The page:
Evaluation: Neurotransmitters as an Explanation for Schizophrenia (the Dopamine Hypothesis)

Katie Greensted
Mind Map by Katie Greensted, updated more than 1 year ago
Katie Greensted
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A level Psychology (Clinical Psychology) Mind Map on Evaluation: Neurotransmitters as an Explanation for Schizophrenia (the Dopamine Hypothesis), created by Katie Greensted on 06/01/2019.

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Evaluation: Neurotransmitters as an Explanation for Schizophrenia (the Dopamine Hypothesis)
  1. Introduction
    1. The dopamine hypothesis suggests that schizophrenia may be caused by an increased level of dopamine at the dopamine synapse. At the synapse, vesicles hold dopamine neurotransmitters until an electrical impulse is sent down the axon, triggering the vesicles to release the dopamine into the synaptic gap.
      1. This idea is supported by research on amphetamines, which are drugs found to cause excess dopamine levels, resulting in psychotic symptoms similar to those of Sz.
        1. Timmons and Hamilton found that high doses of amphetamines resulted in acute psychosis resembling schizophrenia in clinically normal people, suggesting that hyperdopaminergia is linked to symptoms of Sz.
          1. Contrastingly, Depatie and Lal found that increased dopamine levels does not always link to psychotic symptoms. They found that a drug which is a dopamine agonist (stimulates the release of dopamine) does not induce Sz symptoms in non-psychotic patients, nor did it exacerbate them in psychotic patients. This suggests that dopamine may not be the primary cause of schizophrenia and its symptoms.
          2. However, many of the symptoms amphetamines produce are more symptoms of mania rather than schizophrenia, such as overconfidence and high alertness, which could suggest that the evidence does not fully support the explanation.
          3. Dopamine is an excitatory neurotransmitter which is involved in guiding attention, perception and thinking, and is also linked to pleasure and addiction. It is suggested that positive symptoms of Sz, such as delusions, are linked to excess dopamine activity in the mesolimbic system, whereas negative symptoms, such as flat affect, may result from hypodopaminergia (low dopamine levels) in the mesocortical pathway.
        2. Higher density of/more receptors.
          1. A higher density of receptors would mean more are being triggered by the dopamine neurotransmitters binding to them, and more sensitive receptors may mean that receptors are triggered more easily and frequently.
            1. Janowski et al gave identical doses of amphetamines to schizophrenic patients and normal controls and found that low doses produced a slight increase in psychological agitation, but substantially exacerbated symptoms among schizophrenic patients. This supports the idea that people with schizophrenia may be more sensitive to dopamine uptake.
              1. However, research has found that there is no difference in the number of dopamine receptors in those with schizophrenia and those without, refuting the idea that the density of receptors influences higher dopamine levels and therefore schizophrenia.
          2. Reduced enzyme activity
            1. Enzymes break down excess neurotransmitters in the synapse ready for reuptake to occur. If enzyme activity is reduced, excess dopamine will be left in the synapse and may continue to bind with receptors.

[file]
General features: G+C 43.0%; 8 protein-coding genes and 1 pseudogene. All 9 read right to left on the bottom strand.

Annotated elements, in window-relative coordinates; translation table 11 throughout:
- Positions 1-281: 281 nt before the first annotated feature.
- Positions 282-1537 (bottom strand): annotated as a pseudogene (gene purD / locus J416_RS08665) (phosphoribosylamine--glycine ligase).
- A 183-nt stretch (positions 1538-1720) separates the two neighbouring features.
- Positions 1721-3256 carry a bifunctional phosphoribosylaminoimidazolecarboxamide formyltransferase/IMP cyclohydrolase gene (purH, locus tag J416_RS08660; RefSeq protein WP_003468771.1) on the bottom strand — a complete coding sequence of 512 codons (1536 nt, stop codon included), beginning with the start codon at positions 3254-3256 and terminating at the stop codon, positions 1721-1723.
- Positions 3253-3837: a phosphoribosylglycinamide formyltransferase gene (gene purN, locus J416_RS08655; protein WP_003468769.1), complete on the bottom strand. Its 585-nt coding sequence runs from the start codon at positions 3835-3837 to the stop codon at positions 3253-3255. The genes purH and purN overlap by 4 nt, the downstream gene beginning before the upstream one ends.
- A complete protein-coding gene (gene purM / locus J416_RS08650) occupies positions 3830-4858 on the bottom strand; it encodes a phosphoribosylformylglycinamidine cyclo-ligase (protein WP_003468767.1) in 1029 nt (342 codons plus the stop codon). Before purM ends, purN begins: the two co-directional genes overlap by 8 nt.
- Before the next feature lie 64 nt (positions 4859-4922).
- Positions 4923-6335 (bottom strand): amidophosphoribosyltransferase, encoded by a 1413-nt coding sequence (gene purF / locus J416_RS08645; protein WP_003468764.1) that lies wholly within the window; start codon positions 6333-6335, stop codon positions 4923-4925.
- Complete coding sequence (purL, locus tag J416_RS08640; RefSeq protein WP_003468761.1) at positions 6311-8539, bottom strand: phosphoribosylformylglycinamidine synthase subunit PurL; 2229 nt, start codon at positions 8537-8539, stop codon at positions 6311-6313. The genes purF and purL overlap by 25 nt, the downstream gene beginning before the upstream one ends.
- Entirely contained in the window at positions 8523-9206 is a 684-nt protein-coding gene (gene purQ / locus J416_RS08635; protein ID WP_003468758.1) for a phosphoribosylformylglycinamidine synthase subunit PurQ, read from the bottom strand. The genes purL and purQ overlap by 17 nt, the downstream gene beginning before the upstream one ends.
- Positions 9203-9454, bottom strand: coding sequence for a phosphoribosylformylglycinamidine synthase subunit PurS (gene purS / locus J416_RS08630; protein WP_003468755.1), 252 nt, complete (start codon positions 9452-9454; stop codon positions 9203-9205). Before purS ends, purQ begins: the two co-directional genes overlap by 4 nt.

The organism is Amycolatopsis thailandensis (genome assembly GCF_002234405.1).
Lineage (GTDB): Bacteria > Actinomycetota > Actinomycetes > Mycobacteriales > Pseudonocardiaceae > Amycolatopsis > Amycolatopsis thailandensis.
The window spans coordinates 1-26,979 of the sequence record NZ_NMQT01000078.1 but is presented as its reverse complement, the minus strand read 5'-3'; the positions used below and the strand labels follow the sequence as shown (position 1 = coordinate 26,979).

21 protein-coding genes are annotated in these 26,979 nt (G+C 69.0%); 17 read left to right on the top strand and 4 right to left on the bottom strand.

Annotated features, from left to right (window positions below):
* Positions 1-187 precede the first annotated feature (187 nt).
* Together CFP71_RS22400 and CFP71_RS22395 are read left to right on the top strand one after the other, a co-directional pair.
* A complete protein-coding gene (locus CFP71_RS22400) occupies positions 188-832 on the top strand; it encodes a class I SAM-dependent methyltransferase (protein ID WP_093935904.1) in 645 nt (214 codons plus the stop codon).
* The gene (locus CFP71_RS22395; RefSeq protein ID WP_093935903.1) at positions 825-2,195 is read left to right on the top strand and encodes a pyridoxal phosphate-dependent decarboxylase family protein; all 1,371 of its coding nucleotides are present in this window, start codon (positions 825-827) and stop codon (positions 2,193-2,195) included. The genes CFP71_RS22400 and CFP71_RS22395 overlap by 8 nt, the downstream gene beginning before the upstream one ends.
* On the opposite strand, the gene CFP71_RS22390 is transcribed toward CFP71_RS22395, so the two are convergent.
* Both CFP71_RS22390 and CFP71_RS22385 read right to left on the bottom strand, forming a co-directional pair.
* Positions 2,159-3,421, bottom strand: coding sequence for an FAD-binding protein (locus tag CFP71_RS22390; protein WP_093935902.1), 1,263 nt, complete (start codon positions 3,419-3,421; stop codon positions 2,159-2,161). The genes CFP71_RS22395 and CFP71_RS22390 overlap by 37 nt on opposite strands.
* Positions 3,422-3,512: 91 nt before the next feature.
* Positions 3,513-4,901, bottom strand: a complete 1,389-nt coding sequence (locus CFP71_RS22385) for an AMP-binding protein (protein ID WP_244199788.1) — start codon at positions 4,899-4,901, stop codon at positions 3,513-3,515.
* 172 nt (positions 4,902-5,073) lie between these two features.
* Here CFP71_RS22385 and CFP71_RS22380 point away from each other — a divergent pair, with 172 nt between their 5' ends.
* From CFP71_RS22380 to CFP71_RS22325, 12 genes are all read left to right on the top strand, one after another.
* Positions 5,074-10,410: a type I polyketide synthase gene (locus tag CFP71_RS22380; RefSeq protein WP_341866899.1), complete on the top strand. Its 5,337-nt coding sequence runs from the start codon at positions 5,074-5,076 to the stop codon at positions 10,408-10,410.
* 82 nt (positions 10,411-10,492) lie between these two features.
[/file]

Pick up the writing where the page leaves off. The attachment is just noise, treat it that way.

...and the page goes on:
1. Wise and Stein found abnormally low levels of DBH in the brain fluid of schizophrenic patients who died in accidents, which is the enzyme which breaks down dopamine after its release. This suggests that low enzyme activity may be linked to higher levels of dopamine in the synapse, and therefore perhaps schizophrenia.
            2. GABA Deficiency
              1. GABA is an inhibitory neurotransmitter which blocks dopamine from working, amongst other neurotransmitters.
                1. Low levels of GABA means that dopamine levels will not be being regulated as well and therefore levels will be higher, possibly inducing schizophrenic symptoms.
              2. Criticisms
                1. The dopamine hypothesis has been criticised for being too simplistic as it only bases its theory on a single neurotransmitter. Other people argue that there may be other important neurotransmitters, such as glutamate, which also play a role in the development of schizophrenia.
                  1. Carlsson reviewed evidence surrounding the dopamine hypothesis and suggested that other neurotransmitters, such as glutamate, should be taken into account when considering the causes of schizophrenia.
                    1. Javitt and Zukin found that PCP blocks glutamate receptors and creates schizophrenic symptoms, and that drugs which increased glutamate levels reversed this effect. This provides evidence which suggests glutamate may also have a role in schizophrenia. However, these studies were done on animals so lack generalisability to humans.
                    2. However, as the dopamine hypothesis is a reductionist theory, it fails to look at other, non-biological factors that may have an influence on the cause of schizophrenia. For example, it cannot explain why certain groups in society are more likely to develop schizophrenia than others.
                      1. Veling et al showed that Moroccan immigrants were more likely to be diagnosed with Sz than Turkish immigrants, and this correlated with the amount of discrimination felt by each group. This suggests environmental factors, such as the social causation hypothesis, influence the development of Sz, but the dopamine hypothesis ignores this.
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